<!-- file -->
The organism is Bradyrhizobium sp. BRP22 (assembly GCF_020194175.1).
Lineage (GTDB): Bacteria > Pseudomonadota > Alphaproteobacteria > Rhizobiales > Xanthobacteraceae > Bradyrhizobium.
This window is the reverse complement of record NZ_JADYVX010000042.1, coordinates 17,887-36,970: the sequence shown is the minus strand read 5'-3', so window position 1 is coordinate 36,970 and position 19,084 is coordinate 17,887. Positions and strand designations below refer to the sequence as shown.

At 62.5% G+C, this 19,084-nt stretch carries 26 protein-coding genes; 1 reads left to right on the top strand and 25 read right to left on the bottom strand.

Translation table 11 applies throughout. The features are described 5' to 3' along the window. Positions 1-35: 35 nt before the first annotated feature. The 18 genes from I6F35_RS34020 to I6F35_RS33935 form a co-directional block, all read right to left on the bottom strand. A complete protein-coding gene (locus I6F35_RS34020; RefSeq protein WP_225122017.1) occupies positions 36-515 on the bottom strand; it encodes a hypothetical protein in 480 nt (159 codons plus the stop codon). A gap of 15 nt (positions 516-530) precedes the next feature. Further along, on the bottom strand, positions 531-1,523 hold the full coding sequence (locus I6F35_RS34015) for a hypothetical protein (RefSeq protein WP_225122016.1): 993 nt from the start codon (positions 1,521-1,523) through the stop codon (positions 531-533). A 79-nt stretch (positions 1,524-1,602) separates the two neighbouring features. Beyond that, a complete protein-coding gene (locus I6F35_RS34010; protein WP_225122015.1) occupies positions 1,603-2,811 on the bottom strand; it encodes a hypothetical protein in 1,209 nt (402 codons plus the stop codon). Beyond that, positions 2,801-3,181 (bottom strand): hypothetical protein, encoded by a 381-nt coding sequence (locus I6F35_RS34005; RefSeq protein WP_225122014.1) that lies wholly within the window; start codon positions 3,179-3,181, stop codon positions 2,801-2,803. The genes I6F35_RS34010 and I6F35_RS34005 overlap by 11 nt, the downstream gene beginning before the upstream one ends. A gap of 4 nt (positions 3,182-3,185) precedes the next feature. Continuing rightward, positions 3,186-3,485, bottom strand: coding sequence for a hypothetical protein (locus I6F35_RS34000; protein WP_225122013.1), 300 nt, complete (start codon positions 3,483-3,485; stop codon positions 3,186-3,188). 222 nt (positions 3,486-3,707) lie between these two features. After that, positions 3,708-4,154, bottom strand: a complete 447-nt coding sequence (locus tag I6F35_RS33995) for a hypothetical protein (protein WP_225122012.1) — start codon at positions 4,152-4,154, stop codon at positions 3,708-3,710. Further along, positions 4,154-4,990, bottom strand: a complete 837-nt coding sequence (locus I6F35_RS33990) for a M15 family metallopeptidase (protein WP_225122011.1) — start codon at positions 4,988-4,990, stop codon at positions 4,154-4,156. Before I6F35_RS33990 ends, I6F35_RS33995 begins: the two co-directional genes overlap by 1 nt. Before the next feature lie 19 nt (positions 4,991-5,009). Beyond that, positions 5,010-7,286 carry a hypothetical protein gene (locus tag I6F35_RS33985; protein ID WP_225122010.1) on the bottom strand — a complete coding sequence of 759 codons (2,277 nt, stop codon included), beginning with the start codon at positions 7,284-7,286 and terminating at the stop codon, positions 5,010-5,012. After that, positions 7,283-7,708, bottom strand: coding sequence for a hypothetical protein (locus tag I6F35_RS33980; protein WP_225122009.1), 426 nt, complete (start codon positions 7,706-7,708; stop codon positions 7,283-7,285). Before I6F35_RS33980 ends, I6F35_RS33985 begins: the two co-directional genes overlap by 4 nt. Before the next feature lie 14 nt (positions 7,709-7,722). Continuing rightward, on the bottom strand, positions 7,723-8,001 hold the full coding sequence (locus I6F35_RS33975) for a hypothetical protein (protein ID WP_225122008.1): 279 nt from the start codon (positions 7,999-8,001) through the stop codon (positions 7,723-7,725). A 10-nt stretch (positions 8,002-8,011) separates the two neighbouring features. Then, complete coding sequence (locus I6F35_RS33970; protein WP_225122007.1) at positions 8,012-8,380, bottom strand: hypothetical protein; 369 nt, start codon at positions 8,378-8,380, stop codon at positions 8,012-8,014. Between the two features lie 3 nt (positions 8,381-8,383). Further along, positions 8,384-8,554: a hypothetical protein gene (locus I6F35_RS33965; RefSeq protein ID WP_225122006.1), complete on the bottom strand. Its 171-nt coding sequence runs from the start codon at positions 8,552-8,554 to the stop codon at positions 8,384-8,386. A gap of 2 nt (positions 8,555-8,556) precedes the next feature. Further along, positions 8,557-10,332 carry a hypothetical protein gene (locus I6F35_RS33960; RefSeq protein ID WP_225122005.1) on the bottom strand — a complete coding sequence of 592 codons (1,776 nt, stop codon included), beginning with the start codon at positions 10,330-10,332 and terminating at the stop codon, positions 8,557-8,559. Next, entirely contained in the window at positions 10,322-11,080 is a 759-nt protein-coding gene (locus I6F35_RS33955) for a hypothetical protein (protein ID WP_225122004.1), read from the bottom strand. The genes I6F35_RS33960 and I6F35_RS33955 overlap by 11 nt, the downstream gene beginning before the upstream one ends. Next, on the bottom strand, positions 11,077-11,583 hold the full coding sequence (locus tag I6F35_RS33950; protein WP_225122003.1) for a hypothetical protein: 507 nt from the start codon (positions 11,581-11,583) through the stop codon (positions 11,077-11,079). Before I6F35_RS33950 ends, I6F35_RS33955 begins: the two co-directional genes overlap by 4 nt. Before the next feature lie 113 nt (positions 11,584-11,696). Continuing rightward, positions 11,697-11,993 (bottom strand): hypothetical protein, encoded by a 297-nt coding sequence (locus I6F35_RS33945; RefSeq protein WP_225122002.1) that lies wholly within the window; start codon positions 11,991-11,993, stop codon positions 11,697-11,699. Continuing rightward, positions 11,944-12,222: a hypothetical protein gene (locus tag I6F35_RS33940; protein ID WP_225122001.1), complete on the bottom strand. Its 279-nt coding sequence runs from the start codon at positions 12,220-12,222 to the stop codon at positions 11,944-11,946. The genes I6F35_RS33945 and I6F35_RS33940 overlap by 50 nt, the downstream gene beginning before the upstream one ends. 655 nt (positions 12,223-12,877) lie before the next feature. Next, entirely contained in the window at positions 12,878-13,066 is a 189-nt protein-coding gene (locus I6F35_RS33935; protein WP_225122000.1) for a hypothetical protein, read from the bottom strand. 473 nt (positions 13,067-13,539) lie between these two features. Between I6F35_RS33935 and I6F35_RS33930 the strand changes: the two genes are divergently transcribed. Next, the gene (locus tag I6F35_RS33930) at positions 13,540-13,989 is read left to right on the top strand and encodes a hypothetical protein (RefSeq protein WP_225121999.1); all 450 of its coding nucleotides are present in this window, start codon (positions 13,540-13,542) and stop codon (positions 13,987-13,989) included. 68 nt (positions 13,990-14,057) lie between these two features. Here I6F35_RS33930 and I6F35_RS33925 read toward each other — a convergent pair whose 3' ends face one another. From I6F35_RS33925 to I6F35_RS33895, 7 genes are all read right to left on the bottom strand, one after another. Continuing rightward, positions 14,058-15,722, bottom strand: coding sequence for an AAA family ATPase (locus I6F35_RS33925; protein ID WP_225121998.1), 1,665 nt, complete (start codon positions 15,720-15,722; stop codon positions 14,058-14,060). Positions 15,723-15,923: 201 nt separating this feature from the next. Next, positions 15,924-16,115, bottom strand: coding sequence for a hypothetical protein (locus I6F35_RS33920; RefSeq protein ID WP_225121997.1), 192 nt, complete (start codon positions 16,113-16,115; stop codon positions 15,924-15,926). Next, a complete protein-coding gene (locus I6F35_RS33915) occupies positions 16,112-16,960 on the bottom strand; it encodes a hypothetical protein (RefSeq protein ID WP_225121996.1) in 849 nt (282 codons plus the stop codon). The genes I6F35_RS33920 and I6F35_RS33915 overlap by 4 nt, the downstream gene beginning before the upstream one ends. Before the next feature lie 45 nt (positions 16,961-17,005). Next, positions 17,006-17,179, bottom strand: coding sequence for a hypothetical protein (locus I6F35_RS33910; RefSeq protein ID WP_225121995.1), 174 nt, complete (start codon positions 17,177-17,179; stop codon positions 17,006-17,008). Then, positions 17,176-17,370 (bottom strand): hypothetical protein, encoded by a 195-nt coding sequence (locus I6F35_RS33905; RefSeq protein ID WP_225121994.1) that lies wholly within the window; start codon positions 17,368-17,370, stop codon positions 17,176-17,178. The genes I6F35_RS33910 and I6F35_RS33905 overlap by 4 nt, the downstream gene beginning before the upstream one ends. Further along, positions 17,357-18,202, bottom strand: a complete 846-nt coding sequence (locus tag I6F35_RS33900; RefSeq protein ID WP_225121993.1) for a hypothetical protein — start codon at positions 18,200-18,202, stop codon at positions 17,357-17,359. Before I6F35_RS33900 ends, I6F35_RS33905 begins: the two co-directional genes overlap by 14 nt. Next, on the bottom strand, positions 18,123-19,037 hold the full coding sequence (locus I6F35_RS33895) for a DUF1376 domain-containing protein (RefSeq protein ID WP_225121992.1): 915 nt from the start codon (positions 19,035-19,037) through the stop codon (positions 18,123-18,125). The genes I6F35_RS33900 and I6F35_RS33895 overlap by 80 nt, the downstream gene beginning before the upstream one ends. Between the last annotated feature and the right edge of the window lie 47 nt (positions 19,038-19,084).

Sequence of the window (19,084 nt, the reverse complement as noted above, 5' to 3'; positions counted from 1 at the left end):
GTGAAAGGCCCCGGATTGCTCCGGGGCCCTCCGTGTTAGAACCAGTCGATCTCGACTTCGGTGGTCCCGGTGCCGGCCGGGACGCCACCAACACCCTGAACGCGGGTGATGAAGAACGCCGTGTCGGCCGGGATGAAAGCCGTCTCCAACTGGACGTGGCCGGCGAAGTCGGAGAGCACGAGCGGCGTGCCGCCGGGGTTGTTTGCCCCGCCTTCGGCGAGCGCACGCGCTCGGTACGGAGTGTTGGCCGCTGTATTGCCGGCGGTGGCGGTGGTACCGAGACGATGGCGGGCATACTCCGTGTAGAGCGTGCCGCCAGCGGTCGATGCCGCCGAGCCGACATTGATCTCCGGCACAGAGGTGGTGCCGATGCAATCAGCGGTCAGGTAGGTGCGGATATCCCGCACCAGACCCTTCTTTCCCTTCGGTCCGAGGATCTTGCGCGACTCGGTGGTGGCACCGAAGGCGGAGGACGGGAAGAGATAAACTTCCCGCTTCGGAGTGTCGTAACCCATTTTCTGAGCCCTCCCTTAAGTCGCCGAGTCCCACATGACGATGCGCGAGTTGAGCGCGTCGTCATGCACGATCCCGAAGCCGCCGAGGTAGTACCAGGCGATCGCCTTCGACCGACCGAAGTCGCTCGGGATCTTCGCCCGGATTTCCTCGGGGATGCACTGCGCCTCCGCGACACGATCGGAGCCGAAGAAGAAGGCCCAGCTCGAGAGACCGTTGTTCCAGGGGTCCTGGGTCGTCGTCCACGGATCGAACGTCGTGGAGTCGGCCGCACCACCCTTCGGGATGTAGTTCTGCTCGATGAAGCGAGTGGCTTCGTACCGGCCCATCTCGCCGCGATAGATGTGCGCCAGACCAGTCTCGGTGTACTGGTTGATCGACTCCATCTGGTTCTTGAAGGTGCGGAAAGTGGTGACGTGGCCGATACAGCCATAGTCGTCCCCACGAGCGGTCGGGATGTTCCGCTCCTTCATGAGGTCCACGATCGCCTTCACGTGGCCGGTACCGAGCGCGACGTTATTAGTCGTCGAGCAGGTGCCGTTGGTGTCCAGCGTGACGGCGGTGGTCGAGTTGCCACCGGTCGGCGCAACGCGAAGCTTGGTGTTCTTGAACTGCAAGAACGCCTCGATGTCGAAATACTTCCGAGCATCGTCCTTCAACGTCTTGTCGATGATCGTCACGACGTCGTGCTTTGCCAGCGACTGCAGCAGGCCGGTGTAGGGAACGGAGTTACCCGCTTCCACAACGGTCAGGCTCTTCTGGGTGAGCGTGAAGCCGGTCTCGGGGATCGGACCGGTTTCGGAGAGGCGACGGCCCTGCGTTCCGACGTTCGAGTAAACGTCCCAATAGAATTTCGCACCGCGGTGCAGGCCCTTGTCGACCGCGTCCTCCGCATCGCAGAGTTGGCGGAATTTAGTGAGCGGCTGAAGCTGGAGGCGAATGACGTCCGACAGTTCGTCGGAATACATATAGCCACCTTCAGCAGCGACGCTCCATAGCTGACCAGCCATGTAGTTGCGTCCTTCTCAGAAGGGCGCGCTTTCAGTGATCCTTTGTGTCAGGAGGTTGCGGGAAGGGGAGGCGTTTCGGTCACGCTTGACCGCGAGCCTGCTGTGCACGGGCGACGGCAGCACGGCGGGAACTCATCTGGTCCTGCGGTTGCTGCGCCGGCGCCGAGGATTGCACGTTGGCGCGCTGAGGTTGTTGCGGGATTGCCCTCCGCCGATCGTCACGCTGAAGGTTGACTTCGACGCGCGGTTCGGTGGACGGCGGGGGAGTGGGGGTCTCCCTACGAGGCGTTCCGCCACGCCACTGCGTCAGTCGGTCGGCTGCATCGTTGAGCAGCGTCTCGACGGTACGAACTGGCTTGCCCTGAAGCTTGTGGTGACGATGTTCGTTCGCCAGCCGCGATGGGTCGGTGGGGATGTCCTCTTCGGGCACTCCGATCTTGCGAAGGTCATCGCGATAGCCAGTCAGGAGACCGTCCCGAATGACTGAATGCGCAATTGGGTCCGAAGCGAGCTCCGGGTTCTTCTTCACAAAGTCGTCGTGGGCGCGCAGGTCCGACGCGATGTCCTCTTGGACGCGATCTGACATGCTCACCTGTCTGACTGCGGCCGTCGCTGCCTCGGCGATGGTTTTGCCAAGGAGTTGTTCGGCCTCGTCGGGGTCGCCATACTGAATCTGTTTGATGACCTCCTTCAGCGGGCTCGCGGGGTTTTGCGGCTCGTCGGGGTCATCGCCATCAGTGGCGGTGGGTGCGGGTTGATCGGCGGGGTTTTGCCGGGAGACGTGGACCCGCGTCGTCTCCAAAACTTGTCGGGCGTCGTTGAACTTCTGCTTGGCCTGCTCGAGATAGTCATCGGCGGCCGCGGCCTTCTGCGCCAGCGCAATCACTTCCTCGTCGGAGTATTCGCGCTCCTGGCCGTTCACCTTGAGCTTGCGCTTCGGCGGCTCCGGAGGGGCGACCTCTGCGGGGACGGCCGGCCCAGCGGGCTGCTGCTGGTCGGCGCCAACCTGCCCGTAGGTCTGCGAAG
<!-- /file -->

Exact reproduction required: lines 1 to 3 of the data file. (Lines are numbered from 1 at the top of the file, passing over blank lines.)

The organism is Bradyrhizobium sp. BRP22 (assembly GCF_020194175.1).
Lineage (GTDB): Bacteria > Pseudomonadota > Alphaproteobacteria > Rhizobiales > Xanthobacteraceae > Bradyrhizobium.
This window is the reverse complement of record NZ_JADYVX010000042.1, coordinates 17,887-36,970: the sequence shown is the minus strand read 5'-3', so window position 1 is coordinate 36,970 and position 19,084 is coordinate 17,887. Positions and strand designations below refer to the sequence as shown.